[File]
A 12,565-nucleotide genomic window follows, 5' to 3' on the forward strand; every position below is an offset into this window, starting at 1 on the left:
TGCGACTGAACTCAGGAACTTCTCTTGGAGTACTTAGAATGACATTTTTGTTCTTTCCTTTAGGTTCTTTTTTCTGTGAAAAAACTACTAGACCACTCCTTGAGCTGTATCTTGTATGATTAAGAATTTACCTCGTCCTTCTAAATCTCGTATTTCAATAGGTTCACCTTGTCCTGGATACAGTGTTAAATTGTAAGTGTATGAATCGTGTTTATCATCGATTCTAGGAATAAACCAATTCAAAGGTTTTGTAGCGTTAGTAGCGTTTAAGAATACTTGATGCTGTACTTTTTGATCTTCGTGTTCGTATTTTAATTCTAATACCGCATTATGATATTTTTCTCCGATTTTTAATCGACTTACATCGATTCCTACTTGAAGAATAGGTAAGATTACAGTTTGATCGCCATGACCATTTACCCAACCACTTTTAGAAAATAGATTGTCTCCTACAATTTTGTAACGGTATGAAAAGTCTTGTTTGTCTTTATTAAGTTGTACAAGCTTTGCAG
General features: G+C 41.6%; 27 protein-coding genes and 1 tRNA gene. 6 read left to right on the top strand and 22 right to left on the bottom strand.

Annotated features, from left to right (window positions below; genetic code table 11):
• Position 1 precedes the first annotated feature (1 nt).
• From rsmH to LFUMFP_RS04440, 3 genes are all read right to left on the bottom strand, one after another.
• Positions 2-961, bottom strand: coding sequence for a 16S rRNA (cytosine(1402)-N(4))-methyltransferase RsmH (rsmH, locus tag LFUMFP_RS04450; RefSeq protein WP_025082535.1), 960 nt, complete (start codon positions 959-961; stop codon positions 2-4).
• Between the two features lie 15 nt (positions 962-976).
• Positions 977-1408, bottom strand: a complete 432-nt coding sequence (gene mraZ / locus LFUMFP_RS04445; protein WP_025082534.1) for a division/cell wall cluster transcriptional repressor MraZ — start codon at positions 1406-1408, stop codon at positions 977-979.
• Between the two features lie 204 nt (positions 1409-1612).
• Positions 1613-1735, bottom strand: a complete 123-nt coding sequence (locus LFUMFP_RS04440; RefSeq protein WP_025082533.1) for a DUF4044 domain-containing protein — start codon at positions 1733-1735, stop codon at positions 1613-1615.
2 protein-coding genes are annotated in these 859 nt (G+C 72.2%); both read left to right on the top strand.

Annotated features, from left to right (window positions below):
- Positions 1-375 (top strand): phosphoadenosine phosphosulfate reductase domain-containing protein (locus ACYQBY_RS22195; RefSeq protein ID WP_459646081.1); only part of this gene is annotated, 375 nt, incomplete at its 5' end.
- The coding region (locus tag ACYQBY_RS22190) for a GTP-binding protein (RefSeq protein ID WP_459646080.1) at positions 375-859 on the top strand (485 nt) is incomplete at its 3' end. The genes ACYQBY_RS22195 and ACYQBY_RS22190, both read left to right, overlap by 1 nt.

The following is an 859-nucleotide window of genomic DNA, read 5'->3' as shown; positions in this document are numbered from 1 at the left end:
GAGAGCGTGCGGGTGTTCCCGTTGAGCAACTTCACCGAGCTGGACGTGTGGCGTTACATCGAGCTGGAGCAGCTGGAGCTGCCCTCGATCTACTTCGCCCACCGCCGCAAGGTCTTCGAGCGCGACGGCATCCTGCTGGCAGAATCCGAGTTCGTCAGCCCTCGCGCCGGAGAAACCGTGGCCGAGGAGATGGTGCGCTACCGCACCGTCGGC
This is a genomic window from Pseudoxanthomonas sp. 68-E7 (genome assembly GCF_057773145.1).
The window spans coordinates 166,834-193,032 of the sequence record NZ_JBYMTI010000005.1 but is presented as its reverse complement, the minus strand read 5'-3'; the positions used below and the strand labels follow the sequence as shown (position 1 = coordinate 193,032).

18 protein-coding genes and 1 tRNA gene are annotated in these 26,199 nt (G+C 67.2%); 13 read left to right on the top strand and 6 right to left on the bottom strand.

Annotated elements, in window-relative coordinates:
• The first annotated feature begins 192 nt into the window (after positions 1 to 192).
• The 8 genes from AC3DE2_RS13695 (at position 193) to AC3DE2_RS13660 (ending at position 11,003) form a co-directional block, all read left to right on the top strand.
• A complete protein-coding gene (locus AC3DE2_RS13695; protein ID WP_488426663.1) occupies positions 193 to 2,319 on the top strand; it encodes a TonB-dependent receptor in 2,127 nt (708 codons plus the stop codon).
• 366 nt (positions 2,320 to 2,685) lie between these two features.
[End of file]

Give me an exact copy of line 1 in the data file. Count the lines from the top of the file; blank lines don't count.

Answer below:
A 12,565-nucleotide genomic window follows, 5' to 3' on the forward strand; every position below is an offset into this window, starting at 1 on the left: